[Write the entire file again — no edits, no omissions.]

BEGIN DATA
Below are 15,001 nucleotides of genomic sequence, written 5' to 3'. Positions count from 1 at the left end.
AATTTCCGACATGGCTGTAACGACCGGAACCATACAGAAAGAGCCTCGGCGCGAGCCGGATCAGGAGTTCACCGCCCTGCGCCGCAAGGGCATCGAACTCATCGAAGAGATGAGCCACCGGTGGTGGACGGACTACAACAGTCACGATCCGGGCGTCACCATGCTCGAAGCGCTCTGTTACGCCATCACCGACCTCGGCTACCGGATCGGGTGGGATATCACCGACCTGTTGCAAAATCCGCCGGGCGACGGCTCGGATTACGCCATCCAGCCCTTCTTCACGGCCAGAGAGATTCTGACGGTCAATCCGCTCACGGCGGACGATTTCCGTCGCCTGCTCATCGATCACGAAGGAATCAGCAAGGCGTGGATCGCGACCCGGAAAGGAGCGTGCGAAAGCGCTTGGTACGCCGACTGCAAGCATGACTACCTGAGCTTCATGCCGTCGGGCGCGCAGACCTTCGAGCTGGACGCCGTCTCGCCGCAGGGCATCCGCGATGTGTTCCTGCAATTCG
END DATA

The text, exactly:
Below are 15,001 nucleotides of genomic sequence, written 5' to 3'. Positions count from 1 at the left end.
AATTTCCGACATGGCTGTAACGACCGGAACCATACAGAAAGAGCCTCGGCGCGAGCCGGATCAGGAGTTCACCGCCCTGCGCCGCAAGGGCATCGAACTCATCGAAGAGATGAGCCACCGGTGGTGGACGGACTACAACAGTCACGATCCGGGCGTCACCATGCTCGAAGCGCTCTGTTACGCCATCACCGACCTCGGCTACCGGATCGGGTGGGATATCACCGACCTGTTGCAAAATCCGCCGGGCGACGGCTCGGATTACGCCATCCAGCCCTTCTTCACGGCCAGAGAGATTCTGACGGTCAATCCGCTCACGGCGGACGATTTCCGTCGCCTGCTCATCGATCACGAAGGAATCAGCAAGGCGTGGATCGCGACCCGGAAAGGAGCGTGCGAAAGCGCTTGGTACGCCGACTGCAAGCATGACTACCTGAGCTTCATGCCGTCGGGCGCGCAGACCTTCGAGCTGGACGCCGTCTCGCCGCAGGGCATCCGCGATGTGTTCCTGCAATTCG